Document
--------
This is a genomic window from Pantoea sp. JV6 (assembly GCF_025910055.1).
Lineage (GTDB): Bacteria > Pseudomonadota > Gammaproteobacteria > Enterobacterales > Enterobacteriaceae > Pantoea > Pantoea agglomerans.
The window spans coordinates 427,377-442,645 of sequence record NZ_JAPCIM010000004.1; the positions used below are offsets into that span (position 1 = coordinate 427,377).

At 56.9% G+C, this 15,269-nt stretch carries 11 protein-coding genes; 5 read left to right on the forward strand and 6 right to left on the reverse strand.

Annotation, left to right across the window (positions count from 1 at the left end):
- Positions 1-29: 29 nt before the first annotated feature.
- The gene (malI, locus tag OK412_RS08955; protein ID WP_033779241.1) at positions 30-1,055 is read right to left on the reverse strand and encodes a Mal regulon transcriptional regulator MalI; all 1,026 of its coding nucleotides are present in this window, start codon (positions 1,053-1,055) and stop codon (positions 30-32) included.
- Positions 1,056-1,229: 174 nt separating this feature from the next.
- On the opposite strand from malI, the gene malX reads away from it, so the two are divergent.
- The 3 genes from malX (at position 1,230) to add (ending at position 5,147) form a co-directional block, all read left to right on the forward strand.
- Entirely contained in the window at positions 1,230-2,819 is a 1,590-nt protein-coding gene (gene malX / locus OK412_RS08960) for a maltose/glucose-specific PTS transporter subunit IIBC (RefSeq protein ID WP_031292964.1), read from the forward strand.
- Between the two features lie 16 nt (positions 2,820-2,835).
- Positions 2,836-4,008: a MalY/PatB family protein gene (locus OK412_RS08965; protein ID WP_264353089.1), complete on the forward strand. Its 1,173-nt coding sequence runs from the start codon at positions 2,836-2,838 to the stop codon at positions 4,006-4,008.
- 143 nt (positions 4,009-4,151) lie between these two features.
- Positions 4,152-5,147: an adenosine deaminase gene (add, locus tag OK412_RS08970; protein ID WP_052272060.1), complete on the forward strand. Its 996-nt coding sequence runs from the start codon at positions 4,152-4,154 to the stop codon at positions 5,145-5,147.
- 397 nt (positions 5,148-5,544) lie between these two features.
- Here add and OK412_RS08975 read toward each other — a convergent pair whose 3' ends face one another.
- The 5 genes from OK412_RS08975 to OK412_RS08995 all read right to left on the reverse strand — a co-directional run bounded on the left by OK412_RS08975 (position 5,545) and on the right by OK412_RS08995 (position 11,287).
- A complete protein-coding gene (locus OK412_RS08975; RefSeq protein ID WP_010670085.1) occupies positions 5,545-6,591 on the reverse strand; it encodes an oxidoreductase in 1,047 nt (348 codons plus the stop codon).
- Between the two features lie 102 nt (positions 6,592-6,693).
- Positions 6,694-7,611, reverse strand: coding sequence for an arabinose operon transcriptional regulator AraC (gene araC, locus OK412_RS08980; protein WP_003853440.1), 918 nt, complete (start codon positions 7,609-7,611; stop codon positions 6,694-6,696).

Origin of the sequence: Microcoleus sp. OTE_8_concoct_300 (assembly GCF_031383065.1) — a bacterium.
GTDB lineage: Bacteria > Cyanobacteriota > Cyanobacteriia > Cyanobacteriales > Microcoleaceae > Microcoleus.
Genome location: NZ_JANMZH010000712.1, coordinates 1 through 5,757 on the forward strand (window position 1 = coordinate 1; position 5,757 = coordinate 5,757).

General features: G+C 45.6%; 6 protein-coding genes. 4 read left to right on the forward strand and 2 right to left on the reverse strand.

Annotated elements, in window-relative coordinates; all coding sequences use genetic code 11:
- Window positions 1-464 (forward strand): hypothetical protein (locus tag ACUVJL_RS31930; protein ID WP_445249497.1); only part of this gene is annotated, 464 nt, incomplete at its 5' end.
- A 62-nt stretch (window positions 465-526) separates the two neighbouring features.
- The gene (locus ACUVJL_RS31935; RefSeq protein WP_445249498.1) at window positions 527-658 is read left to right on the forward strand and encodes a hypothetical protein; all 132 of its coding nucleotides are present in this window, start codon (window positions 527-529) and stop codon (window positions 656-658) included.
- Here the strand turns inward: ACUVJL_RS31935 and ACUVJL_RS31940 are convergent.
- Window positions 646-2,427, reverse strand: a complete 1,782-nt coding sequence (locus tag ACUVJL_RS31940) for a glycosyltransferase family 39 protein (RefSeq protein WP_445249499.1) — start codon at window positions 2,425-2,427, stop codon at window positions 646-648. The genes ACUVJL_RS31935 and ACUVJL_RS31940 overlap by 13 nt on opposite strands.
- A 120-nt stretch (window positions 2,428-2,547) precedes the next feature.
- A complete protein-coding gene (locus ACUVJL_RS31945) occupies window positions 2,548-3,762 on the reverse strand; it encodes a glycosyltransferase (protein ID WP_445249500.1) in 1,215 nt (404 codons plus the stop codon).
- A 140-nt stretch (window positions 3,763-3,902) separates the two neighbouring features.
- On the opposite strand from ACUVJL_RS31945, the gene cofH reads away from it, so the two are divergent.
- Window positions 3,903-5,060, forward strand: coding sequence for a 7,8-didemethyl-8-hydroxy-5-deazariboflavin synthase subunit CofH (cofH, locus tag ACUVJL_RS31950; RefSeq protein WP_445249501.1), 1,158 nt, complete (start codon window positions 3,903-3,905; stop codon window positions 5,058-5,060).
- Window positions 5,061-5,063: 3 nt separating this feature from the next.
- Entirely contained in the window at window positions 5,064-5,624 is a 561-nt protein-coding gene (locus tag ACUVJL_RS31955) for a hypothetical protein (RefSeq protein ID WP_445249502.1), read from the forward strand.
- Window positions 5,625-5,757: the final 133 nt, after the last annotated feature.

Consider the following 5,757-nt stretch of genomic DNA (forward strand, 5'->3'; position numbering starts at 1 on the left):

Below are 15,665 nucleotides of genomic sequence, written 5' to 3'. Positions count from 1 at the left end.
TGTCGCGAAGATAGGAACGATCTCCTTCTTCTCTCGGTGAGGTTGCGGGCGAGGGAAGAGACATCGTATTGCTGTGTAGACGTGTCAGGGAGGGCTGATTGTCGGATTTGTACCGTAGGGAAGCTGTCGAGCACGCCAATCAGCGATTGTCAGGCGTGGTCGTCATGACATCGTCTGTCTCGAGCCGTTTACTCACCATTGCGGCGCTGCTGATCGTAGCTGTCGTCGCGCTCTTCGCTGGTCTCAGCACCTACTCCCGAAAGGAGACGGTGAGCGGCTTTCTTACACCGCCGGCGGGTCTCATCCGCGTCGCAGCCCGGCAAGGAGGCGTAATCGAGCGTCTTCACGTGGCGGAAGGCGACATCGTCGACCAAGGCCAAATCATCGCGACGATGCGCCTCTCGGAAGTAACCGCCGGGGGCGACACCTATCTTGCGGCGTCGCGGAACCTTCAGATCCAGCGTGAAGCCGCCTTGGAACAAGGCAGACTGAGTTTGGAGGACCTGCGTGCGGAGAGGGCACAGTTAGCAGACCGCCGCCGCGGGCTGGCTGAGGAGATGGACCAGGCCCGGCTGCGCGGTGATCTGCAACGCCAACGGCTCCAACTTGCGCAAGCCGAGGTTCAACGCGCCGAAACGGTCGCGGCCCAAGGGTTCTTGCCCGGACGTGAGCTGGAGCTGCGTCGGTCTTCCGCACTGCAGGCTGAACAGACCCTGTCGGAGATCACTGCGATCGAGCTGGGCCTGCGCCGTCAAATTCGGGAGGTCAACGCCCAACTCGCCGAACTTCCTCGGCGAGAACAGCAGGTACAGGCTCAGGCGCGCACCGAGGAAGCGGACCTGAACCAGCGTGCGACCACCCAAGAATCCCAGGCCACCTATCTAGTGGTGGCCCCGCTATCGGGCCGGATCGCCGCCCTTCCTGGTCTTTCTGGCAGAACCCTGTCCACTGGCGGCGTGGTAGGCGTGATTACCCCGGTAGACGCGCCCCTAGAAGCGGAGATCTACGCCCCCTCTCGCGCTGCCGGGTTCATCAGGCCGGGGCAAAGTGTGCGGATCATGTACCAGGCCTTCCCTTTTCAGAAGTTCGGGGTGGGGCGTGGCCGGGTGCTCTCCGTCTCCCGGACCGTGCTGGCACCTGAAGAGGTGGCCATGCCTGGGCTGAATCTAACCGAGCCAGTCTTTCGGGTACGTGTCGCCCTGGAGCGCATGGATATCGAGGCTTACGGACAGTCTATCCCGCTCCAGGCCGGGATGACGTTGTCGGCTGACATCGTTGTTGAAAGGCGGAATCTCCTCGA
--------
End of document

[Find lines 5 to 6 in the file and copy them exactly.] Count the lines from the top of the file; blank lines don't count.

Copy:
Annotation, left to right across the window (positions count from 1 at the left end):
- Positions 1-29: 29 nt before the first annotated feature.